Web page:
Although astringent fruit must be jelly-soft before being edible, the soft fruit can be used in cookies, breads and puddings. The fruit contains considerable pectin and will add significant body to a smoothie! Non-astringent fruit can be eaten like an apple or added to autumn salads. All persimmons make excellent dried fruit and drying will remove the astringency from hard astringent fruit. Astringent fruit can be dried by hanging from the stem, either peeled or unpeeled and results is a sweet date-like confection.
Persimmons should be harvested by cutting the stem with hand shears, leaving he calyx intact. The stem should be cut close to the calyx unless a short piece of stem is required for drying. Harvested fruit should be handled with care, even if hard, to prevent bruising.
UC Davis Fruit and Nut Research and Information Website for Persimmons (2013)
Pomegranate Fruit Facts (1996) - California Rare Fruit Growers
Beautiful orange persimmon ornaments. (photo by Rich Zimmerman)
On May 19th I had the distinct pleasure of seeing the eight gardens listed in the 2013 Vallejo Garden Tour. My focus was on intimate gardens, places where one could do some quiet reflection or meditation or to talk quietly with an intimate other.
Of course, there is an ornamental and utilitarian (such as veggies and cut flowers) side to gardens, and there was plenty to be seen along those lines. But looking at gardens from the “quiet reflection” point of view gave me purpose and a framework from which to look, not to mention inspiration for creating my own. And I found plenty of what I was looking for.
Many of the gardens had special places, some sun-drenched, and some inviting filtered light, and often with the sound backdrop of a wonderful fountain, with a seemingly unlimited array of styles and sounds. In fact,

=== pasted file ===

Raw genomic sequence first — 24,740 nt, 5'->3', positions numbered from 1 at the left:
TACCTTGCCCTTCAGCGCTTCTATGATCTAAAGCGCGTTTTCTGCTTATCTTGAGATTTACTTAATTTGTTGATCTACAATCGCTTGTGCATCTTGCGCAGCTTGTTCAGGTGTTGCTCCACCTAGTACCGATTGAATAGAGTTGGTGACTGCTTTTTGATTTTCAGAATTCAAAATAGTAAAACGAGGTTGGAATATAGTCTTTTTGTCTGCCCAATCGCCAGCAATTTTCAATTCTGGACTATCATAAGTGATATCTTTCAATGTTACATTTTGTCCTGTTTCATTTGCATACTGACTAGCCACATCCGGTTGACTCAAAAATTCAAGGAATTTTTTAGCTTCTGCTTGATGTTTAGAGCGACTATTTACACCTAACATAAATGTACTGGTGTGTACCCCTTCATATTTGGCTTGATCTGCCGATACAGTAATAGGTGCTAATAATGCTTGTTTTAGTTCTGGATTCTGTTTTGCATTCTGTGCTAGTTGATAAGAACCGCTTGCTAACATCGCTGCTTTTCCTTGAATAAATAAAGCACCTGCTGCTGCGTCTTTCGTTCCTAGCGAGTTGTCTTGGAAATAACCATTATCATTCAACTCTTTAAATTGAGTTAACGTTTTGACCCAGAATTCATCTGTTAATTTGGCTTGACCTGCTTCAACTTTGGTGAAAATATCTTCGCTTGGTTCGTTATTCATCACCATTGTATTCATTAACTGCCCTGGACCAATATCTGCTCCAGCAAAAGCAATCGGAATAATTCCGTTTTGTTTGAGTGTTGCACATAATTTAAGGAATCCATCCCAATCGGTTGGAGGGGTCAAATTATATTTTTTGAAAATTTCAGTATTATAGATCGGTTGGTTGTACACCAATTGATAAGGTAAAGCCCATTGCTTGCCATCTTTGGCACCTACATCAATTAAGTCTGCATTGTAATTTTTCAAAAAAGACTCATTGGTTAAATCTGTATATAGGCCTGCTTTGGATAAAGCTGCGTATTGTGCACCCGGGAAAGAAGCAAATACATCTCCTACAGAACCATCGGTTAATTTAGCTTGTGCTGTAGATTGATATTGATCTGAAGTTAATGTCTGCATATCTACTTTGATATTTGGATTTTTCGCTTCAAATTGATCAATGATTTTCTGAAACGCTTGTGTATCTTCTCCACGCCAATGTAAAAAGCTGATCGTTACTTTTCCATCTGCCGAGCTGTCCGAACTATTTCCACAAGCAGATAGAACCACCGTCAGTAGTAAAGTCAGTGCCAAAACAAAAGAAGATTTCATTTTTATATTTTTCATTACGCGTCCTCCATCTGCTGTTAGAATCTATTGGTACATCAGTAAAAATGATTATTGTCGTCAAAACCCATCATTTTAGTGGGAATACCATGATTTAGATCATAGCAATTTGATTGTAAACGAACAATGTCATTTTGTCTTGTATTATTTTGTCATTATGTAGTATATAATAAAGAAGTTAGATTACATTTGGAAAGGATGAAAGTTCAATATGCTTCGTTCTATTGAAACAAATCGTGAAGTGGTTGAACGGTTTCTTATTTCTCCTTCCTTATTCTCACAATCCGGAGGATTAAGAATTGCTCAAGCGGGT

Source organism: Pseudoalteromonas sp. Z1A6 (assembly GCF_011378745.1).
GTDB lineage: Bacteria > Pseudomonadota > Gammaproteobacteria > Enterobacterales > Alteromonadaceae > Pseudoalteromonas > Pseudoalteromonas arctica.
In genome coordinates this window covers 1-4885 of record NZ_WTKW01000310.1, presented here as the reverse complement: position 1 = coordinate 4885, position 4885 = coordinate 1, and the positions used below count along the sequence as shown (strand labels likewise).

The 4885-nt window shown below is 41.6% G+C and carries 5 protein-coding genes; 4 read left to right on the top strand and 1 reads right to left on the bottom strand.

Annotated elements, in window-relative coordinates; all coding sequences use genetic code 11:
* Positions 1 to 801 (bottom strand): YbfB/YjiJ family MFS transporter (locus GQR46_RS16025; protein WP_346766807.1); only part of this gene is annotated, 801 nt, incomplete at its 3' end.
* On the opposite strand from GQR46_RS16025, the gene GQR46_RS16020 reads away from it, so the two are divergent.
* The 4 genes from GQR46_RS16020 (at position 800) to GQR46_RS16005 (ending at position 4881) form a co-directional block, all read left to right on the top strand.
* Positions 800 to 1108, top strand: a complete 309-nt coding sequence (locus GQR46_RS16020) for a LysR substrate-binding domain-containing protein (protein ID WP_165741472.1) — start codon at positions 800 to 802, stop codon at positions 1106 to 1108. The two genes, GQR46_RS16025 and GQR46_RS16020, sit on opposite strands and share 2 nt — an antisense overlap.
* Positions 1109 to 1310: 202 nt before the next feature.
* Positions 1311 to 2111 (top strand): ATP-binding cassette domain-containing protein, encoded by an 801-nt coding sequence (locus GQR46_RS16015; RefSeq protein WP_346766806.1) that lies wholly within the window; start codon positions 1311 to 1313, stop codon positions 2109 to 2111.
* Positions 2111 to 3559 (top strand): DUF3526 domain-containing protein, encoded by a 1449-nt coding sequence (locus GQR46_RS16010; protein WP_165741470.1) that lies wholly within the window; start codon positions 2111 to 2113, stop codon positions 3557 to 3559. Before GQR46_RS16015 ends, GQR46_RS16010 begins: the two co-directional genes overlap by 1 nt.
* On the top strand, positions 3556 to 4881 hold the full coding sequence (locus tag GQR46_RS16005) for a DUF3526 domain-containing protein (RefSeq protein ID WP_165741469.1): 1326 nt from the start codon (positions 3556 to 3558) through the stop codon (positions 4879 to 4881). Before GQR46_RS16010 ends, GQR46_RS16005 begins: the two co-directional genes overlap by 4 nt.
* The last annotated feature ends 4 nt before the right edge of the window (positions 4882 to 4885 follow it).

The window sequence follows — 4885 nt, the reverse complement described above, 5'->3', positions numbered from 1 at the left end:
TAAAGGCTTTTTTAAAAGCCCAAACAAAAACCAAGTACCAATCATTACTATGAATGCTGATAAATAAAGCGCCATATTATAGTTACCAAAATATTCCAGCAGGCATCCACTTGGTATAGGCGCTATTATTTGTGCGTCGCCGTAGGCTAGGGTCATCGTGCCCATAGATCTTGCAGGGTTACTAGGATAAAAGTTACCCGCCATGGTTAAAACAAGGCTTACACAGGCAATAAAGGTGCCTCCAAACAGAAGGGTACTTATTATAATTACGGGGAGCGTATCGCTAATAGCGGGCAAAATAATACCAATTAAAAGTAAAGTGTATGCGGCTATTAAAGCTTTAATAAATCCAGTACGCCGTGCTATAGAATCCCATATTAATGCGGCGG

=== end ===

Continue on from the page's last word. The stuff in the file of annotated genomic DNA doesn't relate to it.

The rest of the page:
I found many interesting water features, including a waterfall in one corner of a small backyard garden, cascading down a 6-foot slope. At that same location, creeping fig (Ficus pumila) nicely covered what might otherwise be an unsightly wall of concrete block.
What inspired me was the combined plantings of perennials and annuals often as an understory of larger shrubs and trees. There were countless Japanese Maples (Acer palmatum), one of my favorites for color and form. And clumps of geraniums (Pelargonium), meticulously placed for their shady or sunny locations, often with lush splashes of ferns.
And interspersed among the foliage and color were interesting statuary and other “garden art objects”, too many to detail here, but very fitting with the intimacy of each location.
A favorite ground cover was Blue Star Creeper (Isotoma fluviatilis), which can take sun and fill in nicely between pavers, adding to the feel of a softly carpeted area.
All in all, it was a gorgeous day, and I came away inspired to use much of what I saw as ideas to create my own quiet garden space.
photos by Bud Veliquette
It’s like a rainbow of colors out there! As I look out my kitchen window, it seems overnight there was a color riot in the backyard! I have a lot of plants that flower from spring until fall, so I really enjoy the garden for those months of the year. In bloom right now are sweet peas, borage, ceanothus (Ceanothus ‘Dark Star’), a variety of sages, marguerites, daffodils, Lady Banks Rose, weeping butterfly bush-that’s just to name a few!
The benefit to having such hues in the garden is the wildlife it attracts. I see bees, birds, spiders, and cats playing in the jewel tones.
Just the other day, I was having a look at the backyard with a critical eye. I decided that I need to add more colorful foliage and movement to the yard. I plan on adding ornamental grasses and bronzed, variegated or other-than-green plants to my yard. Granted, the flowers are colorful, but the majority of the yard is just green foliage when the flowers are gone.